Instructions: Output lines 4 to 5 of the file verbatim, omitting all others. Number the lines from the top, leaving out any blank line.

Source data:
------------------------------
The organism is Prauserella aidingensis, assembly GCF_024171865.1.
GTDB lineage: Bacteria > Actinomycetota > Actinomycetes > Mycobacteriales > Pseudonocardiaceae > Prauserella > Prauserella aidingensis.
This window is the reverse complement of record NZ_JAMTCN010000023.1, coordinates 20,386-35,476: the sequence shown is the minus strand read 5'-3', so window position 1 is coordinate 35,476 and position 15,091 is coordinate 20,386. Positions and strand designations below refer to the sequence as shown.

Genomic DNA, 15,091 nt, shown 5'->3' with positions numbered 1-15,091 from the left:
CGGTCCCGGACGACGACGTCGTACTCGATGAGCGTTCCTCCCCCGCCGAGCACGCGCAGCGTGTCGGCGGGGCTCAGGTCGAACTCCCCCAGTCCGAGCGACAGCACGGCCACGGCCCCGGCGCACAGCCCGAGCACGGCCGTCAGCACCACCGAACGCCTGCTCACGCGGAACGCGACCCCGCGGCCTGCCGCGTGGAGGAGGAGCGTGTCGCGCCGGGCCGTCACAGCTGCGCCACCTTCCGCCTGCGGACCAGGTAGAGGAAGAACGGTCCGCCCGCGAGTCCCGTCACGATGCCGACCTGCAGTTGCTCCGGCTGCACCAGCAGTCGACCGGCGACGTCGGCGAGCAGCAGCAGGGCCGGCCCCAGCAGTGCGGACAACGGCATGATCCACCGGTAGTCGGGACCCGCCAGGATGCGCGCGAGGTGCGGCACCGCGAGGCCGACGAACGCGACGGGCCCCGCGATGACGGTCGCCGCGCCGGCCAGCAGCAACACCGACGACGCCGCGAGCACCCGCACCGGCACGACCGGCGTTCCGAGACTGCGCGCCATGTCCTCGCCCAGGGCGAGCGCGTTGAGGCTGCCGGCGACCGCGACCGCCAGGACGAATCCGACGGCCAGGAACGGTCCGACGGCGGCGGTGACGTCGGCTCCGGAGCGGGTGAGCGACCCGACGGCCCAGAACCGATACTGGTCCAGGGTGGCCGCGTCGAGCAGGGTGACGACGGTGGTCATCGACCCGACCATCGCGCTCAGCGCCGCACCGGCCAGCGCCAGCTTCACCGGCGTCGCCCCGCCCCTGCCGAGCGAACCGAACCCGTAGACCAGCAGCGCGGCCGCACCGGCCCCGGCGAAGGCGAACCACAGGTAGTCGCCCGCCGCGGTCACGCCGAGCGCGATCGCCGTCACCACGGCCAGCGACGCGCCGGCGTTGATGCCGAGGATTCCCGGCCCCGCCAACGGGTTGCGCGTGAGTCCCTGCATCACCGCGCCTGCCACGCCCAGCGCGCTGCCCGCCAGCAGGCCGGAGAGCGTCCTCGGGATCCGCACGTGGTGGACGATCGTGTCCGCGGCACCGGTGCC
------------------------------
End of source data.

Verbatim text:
Genomic DNA, 15,091 nt, shown 5'->3' with positions numbered 1-15,091 from the left:
CGGTCCCGGACGACGACGTCGTACTCGATGAGCGTTCCTCCCCCGCCGAGCACGCGCAGCGTGTCGGCGGGGCTCAGGTCGAACTCCCCCAGTCCGAGCGACAGCACGGCCACGGCCCCGGCGCACAGCCCGAGCACGGCCGTCAGCACCACCGAACGCCTGCTCACGCGGAACGCGACCCCGCGGCCTGCCGCGTGGAGGAGGAGCGTGTCGCGCCGGGCCGTCACAGCTGCGCCACCTTCCGCCTGCGGACCAGGTAGAGGAAGAACGGTCCGCCCGCGAGTCCCGTCACGATGCCGACCTGCAGTTGCTCCGGCTGCACCAGCAGTCGACCGGCGACGTCGGCGAGCAGCAGCAGGGCCGGCCCCAGCAGTGCGGACAACGGCATGATCCACCGGTAGTCGGGACCCGCCAGGATGCGCGCGAGGTGCGGCACCGCGAGGCCGACGAACGCGACGGGCCCCGCGATGACGGTCGCCGCGCCGGCCAGCAGCAACACCGACGACGCCGCGAGCACCCGCACCGGCACGACCGGCGTTCCGAGACTGCGCGCCATGTCCTCGCCCAGGGCGAGCGCGTTGAGGCTGCCGGCGACCGCGACCGCCAGGACGAATCCGACGGCCAGGAACGGTCCGACGGCGGCGGTGACGTCGGCTCCGGAGCGGGTGAGCGACCCGACGGCCCAGAACCGATACTGGTCCAGGGTGGCCGCGTCGAGCAGGGTGACGACGGTGGTCATCGACCCGACCATCGCGCTCAGCGCCGCACCGGCCAGCGCCAGCTTCACCGGCGTCGCCCCGCCCCTGCCGAGCGAACCGAACCCGTAGACCAGCAGCGCGGCCGCACCGGCCCCGGCGAAGGCGAACCACAGGTAGTCGCCCGCCGCGGTCACGCCGAGCGCGATCGCCGTCACCACGGCCAGCGACGCGCCGGCGTTGATGCCGAGGATTCCCGGCCCCGCCAACGGGTTGCGCGTGAGTCCCTGCATCACCGCGCCTGCCACGCCCAGCGCGCTGCCCGCCAGCAGGCCGGAGAGCGTCCTCGGGATCCGCACGTGGTGGACGATCGTGTCCGCGGCACCGGTGCC